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Webinar: From Principles to Practice: Quantitative Assessments of Bias and Confounding


This webinar will present quantitative strategies to assess the impact of unaddressed sources of bias and confounding in the interpretation of findings in observational research designs. Emphasis will be placed on the approach to and implementation of these methods, drawing heavily on the presenters' work recently published in the Journal of Dental Research. Following a general overview of the principles of bias and confounding in epidemiologic investigations, the presenters will engage participants through a detailed application of quantitative bias analysis to a prospective cohort study of preconception oral health in relation to time-to-pregnancy. Participation of students/trainees/researchers of all levels is highly encouraged.

Learning Objectives

  • Present quantitative strategies to assess the impact of unaddressed sources of bias and confounding in the interpretation of findings observational research designs
  • Discuss implementation strategies for unaddressed sources of bias and confounding in quantitative research

Sponsored by

IADR Behavioral, Epidemiologic and Health Services Research Group (BEHSR)


Questions related to the webinar itself can be directed to Miguel Simancas Pallares at


  • Brenda Heaton

    University of Utah

    Brenda is an Associate Professor of Epidemiology and Health Services Research and Associate Dean for Research at the University of Utah School of Dentistry. Her research interests include studying the potential for causal associations between periodontal disease and other health outcomes with a particulr focus on the validity of clinical and self-report measures of periodontitis for population-level research, and the assessment of potential sources of systematic bias and unmeasured confounding. In addition, she maintains a significant focus on the social production of oral health, with an overall goal of addressing the complex mechanisms responsible for the emergence of oral health disparities. Brenda has a wide range of experience conducting oral health research among less advantaged and minority populations, including residents of public housing, Black/African American women in the US, and American Indian/Alaska Native populations. In support of her research interests, she is the principal investigator on multiple active research grants from the NIH/NIDCR.

  • Julia Bond

    Boston University

    Julia obtained her PhD in Epidemiology from the Boston University School of Public Health. Her doctoral research, supported by a Ruth L. Kirschstein National Research Service Award Individual Predoctoral Fellowship from the National Institute of Dental and Craniofacial Research, primarily focused on the relationship between preconception oral health and reproductive health outcomes. In addition, she has pursued research aimed at improving the utility of self-report measures of periodontitis to inform observational oral epidemiology. In particular, she has published on the validity of self-report measures of oral health conditions and approaches to bias management in observational epidemiology. She received an MPH in Epidemiology with a concentration in Maternal and Child Health from the University of Washington and a BA in Neuroscience from Bowdoin College.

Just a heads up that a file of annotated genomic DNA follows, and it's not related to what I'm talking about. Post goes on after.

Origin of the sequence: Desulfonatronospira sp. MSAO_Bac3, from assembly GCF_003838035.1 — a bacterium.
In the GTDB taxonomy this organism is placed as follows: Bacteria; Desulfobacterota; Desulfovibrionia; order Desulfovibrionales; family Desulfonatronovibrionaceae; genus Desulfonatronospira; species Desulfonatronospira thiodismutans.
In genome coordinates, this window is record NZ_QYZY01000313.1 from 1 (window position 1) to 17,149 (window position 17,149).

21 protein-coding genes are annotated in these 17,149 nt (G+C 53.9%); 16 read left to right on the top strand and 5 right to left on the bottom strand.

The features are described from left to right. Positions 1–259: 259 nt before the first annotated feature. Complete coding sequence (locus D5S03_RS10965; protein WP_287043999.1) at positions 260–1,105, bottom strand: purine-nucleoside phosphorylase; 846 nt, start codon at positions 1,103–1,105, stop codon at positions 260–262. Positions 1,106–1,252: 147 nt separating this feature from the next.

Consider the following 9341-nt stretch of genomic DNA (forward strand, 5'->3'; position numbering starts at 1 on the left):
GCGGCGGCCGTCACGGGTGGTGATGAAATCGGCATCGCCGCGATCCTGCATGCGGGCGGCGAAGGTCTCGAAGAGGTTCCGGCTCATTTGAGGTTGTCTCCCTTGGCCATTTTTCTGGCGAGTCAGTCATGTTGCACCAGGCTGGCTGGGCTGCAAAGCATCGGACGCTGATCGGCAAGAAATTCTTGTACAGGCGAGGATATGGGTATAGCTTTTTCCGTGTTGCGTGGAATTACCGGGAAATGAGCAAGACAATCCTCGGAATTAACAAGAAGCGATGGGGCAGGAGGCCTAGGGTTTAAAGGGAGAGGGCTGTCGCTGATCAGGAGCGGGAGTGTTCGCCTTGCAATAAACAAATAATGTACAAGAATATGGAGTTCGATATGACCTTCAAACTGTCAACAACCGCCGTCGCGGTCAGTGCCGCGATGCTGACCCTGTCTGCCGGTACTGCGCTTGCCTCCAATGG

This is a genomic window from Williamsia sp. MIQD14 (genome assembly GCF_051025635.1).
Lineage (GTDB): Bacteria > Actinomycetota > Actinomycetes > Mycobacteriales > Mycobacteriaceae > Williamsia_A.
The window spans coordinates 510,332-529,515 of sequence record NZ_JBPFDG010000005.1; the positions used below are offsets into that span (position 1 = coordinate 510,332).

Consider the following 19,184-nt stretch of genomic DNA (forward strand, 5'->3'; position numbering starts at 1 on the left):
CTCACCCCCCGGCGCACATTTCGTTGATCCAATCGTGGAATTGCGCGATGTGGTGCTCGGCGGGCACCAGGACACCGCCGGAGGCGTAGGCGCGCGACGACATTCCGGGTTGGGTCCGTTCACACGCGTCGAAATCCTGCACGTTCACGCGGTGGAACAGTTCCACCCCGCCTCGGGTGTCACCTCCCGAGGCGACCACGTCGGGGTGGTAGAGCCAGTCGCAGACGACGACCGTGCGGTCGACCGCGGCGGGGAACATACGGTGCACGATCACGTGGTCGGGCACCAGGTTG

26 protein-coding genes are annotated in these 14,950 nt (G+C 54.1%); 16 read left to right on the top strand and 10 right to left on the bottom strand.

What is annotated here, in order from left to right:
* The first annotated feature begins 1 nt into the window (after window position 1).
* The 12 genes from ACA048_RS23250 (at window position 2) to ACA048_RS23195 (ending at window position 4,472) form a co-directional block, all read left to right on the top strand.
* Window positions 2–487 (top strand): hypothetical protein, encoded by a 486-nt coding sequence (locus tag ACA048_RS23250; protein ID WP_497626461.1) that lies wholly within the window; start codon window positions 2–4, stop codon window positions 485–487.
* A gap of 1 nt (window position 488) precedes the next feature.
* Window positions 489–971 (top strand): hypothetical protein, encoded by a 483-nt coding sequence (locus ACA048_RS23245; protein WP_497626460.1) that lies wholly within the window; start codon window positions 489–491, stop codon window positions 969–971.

• Miguel Simancas-Pallares

    Miguel obtained his DDS from the University of Cartagena (’08) and upon graduation; he enrolled in a dual-degree program to obtain his Master’s degree in Clinical Epidemiology and a certificate in Applied Statistics. He served as a tenured Associate Professor in the dental research department at the University of Cartagena until 2018 where he worked as interim chair of the same department and as visiting professor at the University of Verona in Italy. Upon moving to the United States, he started to work as a post-doctoral fellow researcher in oral epidemiology at the University of North Carolina at Chapel Hill Adams School of Dentistry under the supervision of Dr. Kimon Divaris (2018-2022) where he also completed his postdoctoral training in Pediatric Dentistry. Throughout his career, he has achieved several research awards including the prestigious American Academy of Pediatric Dentistry Graduate Student Research Award (2020), and the North Carolina AADOCR Research Day Award (2022). Since 2020, he has served as a member of the Executive Committee of the IADR Behavioral, Epidemiologic and Health Services Research Group (2019-2021: North America student representative and 2021-2023: Director for North America, present: Symposium coordinator). Currently, Miguel is an associate professor in pediatric dentistry in the division of pediatric and public health at the university of north Carolina at chapel hill.

May 29, 2024
Wed 9:00 AM EDT

Duration 1H 0M

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